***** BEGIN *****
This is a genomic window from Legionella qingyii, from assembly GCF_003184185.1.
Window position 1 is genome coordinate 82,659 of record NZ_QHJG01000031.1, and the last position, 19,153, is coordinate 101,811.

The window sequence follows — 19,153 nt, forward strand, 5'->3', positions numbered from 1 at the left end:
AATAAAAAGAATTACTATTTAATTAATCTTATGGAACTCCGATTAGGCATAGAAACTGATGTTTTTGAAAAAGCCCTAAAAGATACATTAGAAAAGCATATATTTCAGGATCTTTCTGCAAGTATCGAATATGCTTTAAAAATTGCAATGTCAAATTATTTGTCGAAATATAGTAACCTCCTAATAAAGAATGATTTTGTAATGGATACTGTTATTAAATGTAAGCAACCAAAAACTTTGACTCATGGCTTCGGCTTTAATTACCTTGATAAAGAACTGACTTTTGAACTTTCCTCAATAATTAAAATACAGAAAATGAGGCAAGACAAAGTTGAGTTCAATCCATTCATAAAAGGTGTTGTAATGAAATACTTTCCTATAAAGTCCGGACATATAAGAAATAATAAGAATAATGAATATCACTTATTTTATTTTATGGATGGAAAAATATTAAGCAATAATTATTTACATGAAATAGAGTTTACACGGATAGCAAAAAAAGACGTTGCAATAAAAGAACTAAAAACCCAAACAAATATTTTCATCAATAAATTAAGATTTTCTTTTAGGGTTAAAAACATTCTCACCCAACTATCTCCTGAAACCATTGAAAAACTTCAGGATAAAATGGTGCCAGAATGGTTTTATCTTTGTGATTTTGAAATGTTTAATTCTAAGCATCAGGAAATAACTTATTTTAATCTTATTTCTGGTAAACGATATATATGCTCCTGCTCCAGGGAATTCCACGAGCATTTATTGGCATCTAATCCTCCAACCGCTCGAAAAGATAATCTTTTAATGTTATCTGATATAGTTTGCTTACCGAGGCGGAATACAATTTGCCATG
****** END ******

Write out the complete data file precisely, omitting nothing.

This is a genomic window from Legionella qingyii, from assembly GCF_003184185.1.
Window position 1 is genome coordinate 82,659 of record NZ_QHJG01000031.1, and the last position, 19,153, is coordinate 101,811.

The window sequence follows — 19,153 nt, forward strand, 5'->3', positions numbered from 1 at the left end:
AATAAAAAGAATTACTATTTAATTAATCTTATGGAACTCCGATTAGGCATAGAAACTGATGTTTTTGAAAAAGCCCTAAAAGATACATTAGAAAAGCATATATTTCAGGATCTTTCTGCAAGTATCGAATATGCTTTAAAAATTGCAATGTCAAATTATTTGTCGAAATATAGTAACCTCCTAATAAAGAATGATTTTGTAATGGATACTGTTATTAAATGTAAGCAACCAAAAACTTTGACTCATGGCTTCGGCTTTAATTACCTTGATAAAGAACTGACTTTTGAACTTTCCTCAATAATTAAAATACAGAAAATGAGGCAAGACAAAGTTGAGTTCAATCCATTCATAAAAGGTGTTGTAATGAAATACTTTCCTATAAAGTCCGGACATATAAGAAATAATAAGAATAATGAATATCACTTATTTTATTTTATGGATGGAAAAATATTAAGCAATAATTATTTACATGAAATAGAGTTTACACGGATAGCAAAAAAAGACGTTGCAATAAAAGAACTAAAAACCCAAACAAATATTTTCATCAATAAATTAAGATTTTCTTTTAGGGTTAAAAACATTCTCACCCAACTATCTCCTGAAACCATTGAAAAACTTCAGGATAAAATGGTGCCAGAATGGTTTTATCTTTGTGATTTTGAAATGTTTAATTCTAAGCATCAGGAAATAACTTATTTTAATCTTATTTCTGGTAAACGATATATATGCTCCTGCTCCAGGGAATTCCACGAGCATTTATTGGCATCTAATCCTCCAACCGCTCGAAAAGATAATCTTTTAATGTTATCTGATATAGTTTGCTTACCGAGGCGGAATACAATTTGCCATG